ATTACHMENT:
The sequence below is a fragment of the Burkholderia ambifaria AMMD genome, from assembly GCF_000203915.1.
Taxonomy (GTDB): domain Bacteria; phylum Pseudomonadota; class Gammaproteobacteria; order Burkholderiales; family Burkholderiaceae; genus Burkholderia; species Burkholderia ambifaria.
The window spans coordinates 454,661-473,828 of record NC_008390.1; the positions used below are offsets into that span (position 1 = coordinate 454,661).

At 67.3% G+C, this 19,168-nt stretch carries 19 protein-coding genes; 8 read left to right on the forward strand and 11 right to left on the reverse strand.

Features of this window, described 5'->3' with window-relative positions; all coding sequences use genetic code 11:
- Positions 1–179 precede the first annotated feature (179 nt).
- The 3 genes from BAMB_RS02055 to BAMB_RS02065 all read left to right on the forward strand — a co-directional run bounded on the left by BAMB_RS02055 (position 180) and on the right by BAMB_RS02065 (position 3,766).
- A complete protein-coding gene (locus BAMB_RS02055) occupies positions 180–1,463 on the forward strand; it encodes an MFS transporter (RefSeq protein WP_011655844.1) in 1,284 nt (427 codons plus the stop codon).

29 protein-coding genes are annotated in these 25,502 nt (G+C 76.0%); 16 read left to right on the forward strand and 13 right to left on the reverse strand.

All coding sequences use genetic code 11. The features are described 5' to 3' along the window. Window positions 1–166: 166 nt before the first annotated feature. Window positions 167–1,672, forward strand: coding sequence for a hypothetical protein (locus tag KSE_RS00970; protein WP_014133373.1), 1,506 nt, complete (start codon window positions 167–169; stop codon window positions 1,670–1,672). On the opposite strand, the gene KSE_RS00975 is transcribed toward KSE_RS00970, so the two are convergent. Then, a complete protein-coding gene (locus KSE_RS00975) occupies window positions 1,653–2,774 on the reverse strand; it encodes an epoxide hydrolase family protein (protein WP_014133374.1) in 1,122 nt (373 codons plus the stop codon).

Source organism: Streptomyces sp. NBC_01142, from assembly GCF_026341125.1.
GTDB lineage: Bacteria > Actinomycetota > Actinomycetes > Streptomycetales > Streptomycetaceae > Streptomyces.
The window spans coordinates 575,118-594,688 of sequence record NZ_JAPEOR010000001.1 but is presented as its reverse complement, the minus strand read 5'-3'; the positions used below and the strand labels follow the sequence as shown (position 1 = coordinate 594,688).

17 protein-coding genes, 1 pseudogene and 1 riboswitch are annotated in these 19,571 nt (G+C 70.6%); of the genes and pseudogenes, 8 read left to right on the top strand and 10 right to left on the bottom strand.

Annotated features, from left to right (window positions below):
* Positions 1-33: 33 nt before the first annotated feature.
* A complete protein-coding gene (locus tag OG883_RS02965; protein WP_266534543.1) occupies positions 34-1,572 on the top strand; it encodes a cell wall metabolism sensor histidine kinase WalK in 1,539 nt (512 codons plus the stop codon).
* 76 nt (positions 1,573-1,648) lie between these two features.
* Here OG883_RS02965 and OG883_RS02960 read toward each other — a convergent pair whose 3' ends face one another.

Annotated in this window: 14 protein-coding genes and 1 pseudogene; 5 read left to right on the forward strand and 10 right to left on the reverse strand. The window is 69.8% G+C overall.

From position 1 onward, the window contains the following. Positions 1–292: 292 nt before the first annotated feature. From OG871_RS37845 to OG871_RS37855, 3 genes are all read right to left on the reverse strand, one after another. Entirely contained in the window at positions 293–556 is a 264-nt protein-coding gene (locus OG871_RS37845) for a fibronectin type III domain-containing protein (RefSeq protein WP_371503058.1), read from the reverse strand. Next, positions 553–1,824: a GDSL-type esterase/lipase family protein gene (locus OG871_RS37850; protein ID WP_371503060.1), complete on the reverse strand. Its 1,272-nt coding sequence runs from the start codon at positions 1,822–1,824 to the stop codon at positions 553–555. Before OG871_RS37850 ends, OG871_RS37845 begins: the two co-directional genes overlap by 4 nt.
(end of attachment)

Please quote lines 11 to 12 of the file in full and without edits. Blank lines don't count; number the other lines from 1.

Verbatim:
Source organism: Streptomyces sp. NBC_01142, from assembly GCF_026341125.1.
GTDB lineage: Bacteria > Actinomycetota > Actinomycetes > Streptomycetales > Streptomycetaceae > Streptomyces.